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Webster 1913 Edition


Ail

Ail

(āl)
,
Verb.
T.
[
imp. & p. p.
Ailed
(āld)
;
p. pr. & vb. n.
Ailing
.]
[OE.
eilen
,
ailen
, AS.
eglan
to trouble, pain; akin to Goth. us-
agljan
to distress,
agls
troublesome, irksome,
aglo
,
aglitha
, pain, and prob. to E.
awe
. √3.]
To affect with pain or uneasiness, either physical or mental; to trouble; to be the matter with; – used to express some uneasiness or affection, whose cause is unknown;
as, what
ails
the man? I know not what
ails
him
.
What
aileth
thee, Hagar?
Gen. xxi. 17.
☞ It is never used to express a specific disease. We do not say, a fever ails him; but, something ails him.

Ail

,
Verb.
I.
To be affected with pain or uneasiness of any sort; to be ill or indisposed or in trouble.
When he
ails
ever so little . . . he is so peevish.
Richardson.

Ail

,
Noun.
Indisposition or morbid affection.
Pope.

Webster 1828 Edition


Ail

AIL

, v.t.
To trouble; to affect with uneasiness, either of body or mind; used to express some uneasiness or affection, whose cause is unknown; as, what ails the man? I know not what ails him.
What aileth thee, Hagar? Gen. 21.
It is never used to express a specific disease. We never say, he ails a pleurisy; but it is unusual to say, he ails something; he ails nothing; nothing ails him.

AIL

,
Noun.
Indisposition, or morbid affection.

Definition 2021


ail

ail

See also: áil, àil, Äil, -ail, and -áil

English

Adjective

ail (comparative ailer or more ail, superlative ailest or most ail)

  1. (obsolete) Painful; troublesome.

Etymology 2

From Old English eġlan, eġlian (to trouble, afflict), cognate with Gothic 𐌰𐌲𐌻𐌾𐌰𐌽 (agljan, to distress).

Verb

ail (third-person singular simple present ails, present participle ailing, simple past and past participle ailed)

  1. (transitive) To cause to suffer; to trouble, afflict. (Now chiefly in interrogative or indefinite constructions.)
    Have some chicken soup. It's good for what ails you.
    • Bible, Genesis xxi. 17
      What aileth thee, Hagar?
    • 2011, "Connubial bliss in America", The Economist:
      Not content with having in 1996 put a Defence of Marriage Act (DOMA) on the statue book, Congress has now begun to hold hearings on a Respect for Marriage Act. Defended, respected: what could possibly ail marriage in America?
  2. (intransitive) To be ill; to suffer; to be troubled.
    • Richardson
      When he ails ever so little [] he is so peevish.
Quotations
  • For usage examples of this term, see Citations:ail.
Translations

Noun

ail (plural ails)

  1. An ailment; trouble; illness.
Translations

Etymology 3

From Old English eġl.

Noun

ail (plural ails)

  1. The awn of barley or other types of corn.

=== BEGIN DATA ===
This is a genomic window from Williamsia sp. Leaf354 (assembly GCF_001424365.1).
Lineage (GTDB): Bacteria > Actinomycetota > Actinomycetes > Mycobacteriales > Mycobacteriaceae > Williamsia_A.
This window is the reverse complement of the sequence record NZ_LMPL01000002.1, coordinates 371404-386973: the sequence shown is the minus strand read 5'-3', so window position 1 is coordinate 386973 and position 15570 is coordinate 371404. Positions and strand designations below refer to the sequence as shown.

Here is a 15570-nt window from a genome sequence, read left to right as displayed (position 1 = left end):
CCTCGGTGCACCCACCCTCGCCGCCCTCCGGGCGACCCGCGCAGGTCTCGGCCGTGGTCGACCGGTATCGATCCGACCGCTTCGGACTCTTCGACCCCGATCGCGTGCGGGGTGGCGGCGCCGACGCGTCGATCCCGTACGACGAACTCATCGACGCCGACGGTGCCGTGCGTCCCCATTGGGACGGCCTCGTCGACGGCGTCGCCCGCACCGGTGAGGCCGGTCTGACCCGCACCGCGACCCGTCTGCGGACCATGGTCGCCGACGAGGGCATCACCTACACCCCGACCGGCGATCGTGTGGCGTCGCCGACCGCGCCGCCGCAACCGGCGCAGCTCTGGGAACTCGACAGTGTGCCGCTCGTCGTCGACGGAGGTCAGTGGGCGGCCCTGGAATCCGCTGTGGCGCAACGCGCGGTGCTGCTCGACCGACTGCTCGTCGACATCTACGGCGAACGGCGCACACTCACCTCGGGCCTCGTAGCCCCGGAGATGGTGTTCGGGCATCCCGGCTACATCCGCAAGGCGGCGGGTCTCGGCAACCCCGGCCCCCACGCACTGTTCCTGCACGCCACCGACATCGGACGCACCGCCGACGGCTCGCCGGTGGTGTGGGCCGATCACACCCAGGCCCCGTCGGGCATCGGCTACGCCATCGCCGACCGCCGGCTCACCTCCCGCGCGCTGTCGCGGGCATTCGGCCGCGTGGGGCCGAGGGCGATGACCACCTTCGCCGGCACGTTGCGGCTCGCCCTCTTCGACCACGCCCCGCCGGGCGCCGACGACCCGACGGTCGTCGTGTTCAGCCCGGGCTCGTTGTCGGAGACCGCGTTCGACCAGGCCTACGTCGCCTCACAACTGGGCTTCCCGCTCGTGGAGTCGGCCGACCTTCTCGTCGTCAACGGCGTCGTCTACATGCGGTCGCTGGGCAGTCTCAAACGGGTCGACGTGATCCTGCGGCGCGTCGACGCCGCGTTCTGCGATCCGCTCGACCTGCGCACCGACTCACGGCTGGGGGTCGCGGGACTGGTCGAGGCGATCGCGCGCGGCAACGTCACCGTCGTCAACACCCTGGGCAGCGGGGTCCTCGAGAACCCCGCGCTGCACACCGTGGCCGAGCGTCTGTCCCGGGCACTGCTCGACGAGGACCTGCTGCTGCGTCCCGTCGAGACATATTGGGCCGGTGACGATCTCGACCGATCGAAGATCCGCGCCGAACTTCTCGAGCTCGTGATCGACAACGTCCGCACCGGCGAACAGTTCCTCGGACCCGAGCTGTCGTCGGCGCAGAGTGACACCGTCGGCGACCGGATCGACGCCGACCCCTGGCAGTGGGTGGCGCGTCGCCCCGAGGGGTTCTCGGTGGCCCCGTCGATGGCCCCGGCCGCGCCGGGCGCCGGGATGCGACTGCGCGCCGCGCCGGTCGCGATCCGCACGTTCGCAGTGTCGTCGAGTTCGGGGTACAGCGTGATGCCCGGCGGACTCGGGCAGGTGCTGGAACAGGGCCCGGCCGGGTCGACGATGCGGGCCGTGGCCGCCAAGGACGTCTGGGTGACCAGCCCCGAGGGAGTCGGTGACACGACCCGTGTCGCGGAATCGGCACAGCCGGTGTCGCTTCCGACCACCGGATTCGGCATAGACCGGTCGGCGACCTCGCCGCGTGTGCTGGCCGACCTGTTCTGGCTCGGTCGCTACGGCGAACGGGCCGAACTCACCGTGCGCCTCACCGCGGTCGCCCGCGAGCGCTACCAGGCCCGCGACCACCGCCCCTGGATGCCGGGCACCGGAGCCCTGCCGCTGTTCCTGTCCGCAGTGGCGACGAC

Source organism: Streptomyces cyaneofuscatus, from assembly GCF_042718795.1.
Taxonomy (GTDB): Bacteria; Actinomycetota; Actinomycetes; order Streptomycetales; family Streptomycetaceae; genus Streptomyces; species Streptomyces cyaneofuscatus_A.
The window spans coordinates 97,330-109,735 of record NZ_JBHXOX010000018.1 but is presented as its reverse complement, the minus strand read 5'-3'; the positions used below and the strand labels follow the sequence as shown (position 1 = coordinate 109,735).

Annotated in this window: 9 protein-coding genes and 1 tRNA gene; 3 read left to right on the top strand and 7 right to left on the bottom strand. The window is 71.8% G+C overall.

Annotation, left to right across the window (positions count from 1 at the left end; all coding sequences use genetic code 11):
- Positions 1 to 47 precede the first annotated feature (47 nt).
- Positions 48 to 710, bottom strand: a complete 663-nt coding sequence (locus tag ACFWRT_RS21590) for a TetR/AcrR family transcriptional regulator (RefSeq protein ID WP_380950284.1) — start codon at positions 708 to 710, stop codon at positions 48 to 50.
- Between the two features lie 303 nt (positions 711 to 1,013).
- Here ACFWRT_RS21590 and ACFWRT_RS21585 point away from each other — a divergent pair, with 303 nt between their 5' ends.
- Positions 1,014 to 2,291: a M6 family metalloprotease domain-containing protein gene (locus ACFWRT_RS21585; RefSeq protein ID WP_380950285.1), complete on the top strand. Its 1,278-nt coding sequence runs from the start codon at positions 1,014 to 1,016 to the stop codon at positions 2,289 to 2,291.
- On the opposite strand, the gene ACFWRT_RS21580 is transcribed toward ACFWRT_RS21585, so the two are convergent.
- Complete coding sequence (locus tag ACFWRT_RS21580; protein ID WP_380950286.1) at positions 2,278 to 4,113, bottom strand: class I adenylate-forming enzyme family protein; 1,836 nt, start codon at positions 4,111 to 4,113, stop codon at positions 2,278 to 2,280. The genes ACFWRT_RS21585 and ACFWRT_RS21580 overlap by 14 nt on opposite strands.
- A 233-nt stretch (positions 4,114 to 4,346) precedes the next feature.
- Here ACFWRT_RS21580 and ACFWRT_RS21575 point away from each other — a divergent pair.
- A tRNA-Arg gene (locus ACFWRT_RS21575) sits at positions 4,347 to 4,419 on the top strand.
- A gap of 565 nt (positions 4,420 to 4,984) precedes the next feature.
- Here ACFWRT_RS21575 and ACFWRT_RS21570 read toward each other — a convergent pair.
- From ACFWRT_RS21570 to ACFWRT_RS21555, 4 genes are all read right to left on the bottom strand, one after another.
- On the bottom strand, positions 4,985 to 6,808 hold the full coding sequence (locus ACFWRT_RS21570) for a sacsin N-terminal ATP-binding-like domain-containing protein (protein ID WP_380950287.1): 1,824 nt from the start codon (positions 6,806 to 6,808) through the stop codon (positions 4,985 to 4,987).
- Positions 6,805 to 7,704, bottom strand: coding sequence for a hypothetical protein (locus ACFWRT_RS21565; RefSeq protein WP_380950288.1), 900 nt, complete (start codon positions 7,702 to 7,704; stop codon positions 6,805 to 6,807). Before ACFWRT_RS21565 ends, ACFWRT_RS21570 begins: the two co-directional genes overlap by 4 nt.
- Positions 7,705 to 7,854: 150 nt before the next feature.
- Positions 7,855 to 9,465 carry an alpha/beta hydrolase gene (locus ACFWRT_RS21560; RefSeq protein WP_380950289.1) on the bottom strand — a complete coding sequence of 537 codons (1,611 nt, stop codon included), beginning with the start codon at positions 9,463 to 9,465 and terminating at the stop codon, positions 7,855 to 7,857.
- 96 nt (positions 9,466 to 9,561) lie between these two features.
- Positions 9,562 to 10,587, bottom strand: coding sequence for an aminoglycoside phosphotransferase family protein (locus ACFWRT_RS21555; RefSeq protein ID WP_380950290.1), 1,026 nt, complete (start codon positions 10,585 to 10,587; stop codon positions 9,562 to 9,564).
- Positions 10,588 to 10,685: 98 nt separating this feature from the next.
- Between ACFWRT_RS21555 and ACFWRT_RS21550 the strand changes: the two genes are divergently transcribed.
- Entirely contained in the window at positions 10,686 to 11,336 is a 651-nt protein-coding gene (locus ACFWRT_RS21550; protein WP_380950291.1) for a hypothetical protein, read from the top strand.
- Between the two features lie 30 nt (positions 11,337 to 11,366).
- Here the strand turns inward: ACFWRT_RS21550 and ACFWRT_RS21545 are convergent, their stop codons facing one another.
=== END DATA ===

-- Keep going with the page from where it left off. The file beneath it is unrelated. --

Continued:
Anagrams


Dalmatian

Alternative forms

Etymology

From Latin allium.

Noun

ail

  1. garlic

French

Etymology

From Latin allium.

Pronunciation

Noun

ail m (plural ails or aulx)

  1. garlic

Derived terms

Anagrams


Irish

Alternative forms

Etymology

From Old Irish ail (boulder, rock), from Proto-Celtic *ɸales-, from Proto-Indo-European *pelis-, *pels- (stone).

Pronunciation

  • IPA(key): /alʲ/

Noun

ail f (genitive singular aileach, nominative plural aileacha)

  1. stone, rock

Declension

  • Archaic plural: ailche

Derived terms

  • ail leachta, ail in úir (headstone, monument)

Related terms

  • aill (cliff, precipice)
  • ailt (side of a glen)

Mutation

Irish mutation
Radical Eclipsis with h-prothesis with t-prothesis
ail n-ail hail t-ail
Note: Some of these forms may be hypothetical. Not every
possible mutated form of every word actually occurs.

References

  • Matasović, Ranko (2009), “*fales-”, in Etymological Dictionary of Proto-Celtic (Leiden Indo-European Etymological Dictionary Series; 9), Leiden: Brill, ISBN 978-90-04-17336-1, page 120
  • "ail" in Foclóir Gaeilge-Béarla, An Gúm, 1977, by Niall Ó Dónaill.
  • 1 ail” in Dictionary of the Irish Language, Royal Irish Academy, 1913–76.
  • “ail” in Foclóir Gaeḋilge agus Béarla, Irish Texts Society, 1927, by Patrick S. Dinneen.
  • Franz Nikolaus Finck, 1899, Die araner mundart, Marburg: Elwert’sche Verlagsbuchhandlung, vol. II, 22.

Norman

Etymology

From Latin allium.

Noun

ail m (uncountable)

  1. (Jersey) garlic

Old Irish

Verb

·ail

  1. third-person singular present indicative conjunct of ailid

Mutation

Old Irish mutation
Radical Lenition Nasalization
·ail unchanged ·n-ail
Note: Some of these forms may be hypothetical. Not every
possible mutated form of every word actually occurs.

Welsh

Welsh ordinal numbers
 <  1af 2il 3ydd  > 
    Cardinal : dau
    Ordinal : ail
    Adverbial : dwywaith
    Multiplier : dwbl

Etymology

From Proto-Brythonic *ėl, from Proto-Celtic *alyos, from Proto-Indo-European *h₂élyos (other).

Pronunciation

  • IPA(key): /ai̯l/

Adjective

ail (feminine singular ail, plural ail, not comparable)

  1. second

Mutation

Welsh mutation
radical soft nasal h-prothesis
ail unchanged unchanged hail
Note: Some of these forms may be hypothetical. Not every
possible mutated form of every word actually occurs.